Machaerocereus eruca Brandegee

Cereus eruca Brandegee, Proc. Calif. Acad. II. 2: 163. 1889.

Lemaireocereus eruca Britton and Rose, Contr. U. S. Nat. Herb. 12: 425. 1909.

Prostrate, except the erect or ascending tips; branches 1 to 3 meters long, 4 to 8 cm. in diameter, usually simple, rooting on the under surface, dying at the older end and growing forward at the other; sometimes several plants starting as branches from a common parent as a center and first radiating out, then dying at the rear; ribs about 12; areoles large, 2 cm. apart; spines about 20, very unequal, pale gray, the outer ones terete, the inner ones stout and flatter, the longest about 3 cm. long; flowers 10 to 12 cm. long, described as yellow; tube about 10 cm. long, nearly 6 mm. in diameter; limb 4 to 6 cm. broad; ovary very spiny; fruit spiny, 4 cm. long; seeds black.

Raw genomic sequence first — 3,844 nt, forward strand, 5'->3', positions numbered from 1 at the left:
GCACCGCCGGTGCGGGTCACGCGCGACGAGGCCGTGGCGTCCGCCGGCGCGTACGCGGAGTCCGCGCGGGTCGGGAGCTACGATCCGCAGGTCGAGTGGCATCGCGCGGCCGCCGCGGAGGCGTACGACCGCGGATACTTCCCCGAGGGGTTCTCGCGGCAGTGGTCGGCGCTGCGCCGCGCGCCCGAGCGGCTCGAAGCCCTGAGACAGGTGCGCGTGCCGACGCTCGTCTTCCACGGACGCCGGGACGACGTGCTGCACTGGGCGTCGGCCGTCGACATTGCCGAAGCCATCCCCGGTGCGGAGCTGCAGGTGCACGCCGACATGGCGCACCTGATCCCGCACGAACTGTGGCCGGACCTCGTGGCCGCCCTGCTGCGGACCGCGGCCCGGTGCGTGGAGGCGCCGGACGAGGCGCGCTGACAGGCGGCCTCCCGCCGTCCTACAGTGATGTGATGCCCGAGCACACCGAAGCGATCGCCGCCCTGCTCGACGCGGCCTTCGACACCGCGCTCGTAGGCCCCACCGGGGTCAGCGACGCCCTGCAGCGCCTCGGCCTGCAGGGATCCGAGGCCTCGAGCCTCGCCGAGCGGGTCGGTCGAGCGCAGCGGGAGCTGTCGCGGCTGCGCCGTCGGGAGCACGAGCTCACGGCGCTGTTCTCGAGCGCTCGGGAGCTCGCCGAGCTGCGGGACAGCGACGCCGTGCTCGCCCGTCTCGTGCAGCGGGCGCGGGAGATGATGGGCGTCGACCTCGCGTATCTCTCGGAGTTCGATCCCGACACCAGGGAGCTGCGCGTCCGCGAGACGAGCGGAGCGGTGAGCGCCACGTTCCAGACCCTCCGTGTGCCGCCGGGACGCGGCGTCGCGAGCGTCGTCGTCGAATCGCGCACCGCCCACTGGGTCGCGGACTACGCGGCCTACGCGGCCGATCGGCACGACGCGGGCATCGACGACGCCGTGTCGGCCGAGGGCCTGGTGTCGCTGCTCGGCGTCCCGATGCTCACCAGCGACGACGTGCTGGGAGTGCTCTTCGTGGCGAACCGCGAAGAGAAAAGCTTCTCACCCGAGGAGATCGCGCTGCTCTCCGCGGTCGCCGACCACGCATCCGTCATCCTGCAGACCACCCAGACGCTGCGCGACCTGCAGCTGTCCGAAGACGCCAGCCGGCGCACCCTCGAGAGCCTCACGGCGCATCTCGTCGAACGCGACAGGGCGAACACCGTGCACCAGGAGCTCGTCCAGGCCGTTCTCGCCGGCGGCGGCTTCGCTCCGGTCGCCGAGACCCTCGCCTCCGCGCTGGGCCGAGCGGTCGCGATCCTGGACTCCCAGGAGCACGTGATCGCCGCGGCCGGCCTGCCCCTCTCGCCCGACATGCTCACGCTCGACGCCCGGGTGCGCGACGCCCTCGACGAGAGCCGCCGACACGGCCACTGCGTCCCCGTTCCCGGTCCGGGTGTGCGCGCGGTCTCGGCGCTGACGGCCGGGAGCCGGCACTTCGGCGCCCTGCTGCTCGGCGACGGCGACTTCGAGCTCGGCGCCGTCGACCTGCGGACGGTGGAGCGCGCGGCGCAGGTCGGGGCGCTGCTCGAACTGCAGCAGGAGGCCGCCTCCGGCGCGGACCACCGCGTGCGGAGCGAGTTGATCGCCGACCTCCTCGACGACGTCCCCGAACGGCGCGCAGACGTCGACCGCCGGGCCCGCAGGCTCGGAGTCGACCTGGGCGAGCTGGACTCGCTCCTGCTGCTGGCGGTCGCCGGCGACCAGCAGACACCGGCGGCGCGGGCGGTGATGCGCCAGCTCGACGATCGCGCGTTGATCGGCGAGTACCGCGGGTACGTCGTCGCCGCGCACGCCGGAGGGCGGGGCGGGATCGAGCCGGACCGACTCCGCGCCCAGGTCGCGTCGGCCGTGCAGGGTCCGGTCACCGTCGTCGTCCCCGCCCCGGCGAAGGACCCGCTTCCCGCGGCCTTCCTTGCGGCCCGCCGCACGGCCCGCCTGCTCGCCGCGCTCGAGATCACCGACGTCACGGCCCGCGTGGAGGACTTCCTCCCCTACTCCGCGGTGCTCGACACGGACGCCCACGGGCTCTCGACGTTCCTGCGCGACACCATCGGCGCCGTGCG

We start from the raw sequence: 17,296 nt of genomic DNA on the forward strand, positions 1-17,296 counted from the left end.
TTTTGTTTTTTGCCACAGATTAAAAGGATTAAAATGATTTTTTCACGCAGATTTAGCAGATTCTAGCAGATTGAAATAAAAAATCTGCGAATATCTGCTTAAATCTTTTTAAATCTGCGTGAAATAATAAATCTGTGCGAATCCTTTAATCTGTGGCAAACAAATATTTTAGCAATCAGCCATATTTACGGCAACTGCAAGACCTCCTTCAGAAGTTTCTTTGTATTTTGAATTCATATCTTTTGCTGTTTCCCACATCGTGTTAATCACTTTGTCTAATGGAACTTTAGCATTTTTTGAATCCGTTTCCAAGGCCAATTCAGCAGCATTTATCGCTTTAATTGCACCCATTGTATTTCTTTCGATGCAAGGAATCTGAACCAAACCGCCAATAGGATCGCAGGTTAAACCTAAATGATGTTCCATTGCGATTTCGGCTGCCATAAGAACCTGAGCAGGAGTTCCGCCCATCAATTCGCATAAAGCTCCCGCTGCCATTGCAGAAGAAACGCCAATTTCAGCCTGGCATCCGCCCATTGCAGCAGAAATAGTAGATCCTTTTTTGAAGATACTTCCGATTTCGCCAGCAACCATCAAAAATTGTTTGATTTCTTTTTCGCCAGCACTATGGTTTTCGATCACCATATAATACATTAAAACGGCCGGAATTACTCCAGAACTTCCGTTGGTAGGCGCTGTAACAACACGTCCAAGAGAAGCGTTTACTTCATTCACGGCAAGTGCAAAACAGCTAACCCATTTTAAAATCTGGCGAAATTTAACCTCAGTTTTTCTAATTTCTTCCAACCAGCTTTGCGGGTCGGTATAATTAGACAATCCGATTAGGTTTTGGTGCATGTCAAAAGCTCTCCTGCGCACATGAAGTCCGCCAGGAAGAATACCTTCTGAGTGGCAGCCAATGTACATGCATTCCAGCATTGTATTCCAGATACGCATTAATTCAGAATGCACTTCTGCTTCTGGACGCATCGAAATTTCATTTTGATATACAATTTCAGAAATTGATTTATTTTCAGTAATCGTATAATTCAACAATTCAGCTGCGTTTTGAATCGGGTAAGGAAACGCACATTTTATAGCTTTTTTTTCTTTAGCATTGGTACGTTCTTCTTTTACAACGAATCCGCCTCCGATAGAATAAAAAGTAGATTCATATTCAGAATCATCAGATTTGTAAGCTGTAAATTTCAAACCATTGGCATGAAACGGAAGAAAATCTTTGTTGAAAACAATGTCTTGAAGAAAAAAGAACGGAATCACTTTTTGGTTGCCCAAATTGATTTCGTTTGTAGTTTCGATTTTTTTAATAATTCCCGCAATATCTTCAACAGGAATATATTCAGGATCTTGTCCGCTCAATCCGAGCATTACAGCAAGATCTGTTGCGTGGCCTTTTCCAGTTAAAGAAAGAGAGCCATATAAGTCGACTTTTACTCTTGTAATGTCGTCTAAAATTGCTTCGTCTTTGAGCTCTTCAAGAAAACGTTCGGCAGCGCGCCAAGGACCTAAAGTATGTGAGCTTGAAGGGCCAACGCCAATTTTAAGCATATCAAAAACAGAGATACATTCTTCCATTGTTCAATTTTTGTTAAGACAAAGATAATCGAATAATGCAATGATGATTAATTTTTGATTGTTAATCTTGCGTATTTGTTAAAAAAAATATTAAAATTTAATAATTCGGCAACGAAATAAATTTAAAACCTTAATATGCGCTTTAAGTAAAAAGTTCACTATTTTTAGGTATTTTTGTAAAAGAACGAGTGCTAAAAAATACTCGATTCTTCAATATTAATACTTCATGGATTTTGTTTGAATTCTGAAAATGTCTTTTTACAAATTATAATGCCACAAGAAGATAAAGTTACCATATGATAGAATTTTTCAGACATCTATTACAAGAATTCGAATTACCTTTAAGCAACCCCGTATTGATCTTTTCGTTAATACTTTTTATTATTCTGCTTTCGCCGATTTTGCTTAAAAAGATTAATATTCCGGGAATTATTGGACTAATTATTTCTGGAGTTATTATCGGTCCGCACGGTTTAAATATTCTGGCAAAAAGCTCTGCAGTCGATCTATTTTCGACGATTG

Type locality: Magdalena Island, Lower California.

Distribution: Lower California.

The plant is known in Lower California as chirinola and creeping devil cactus. Mr. Brandegee describes it as follows:

"Its manner of growth with uplifted heads and prominent reflexed spines gives the plants a resemblance to huge caterpillars."

While this resemblance is true of the plants when growing in the open, it is especially striking when the plant meets with some obstruction such as a log or large stone. Then it raises its head, crawls up one side and down the other, and finally by the dying of the rear virtually passes over the obstruction.

Fig. 171.—Machaerocereus eruca.
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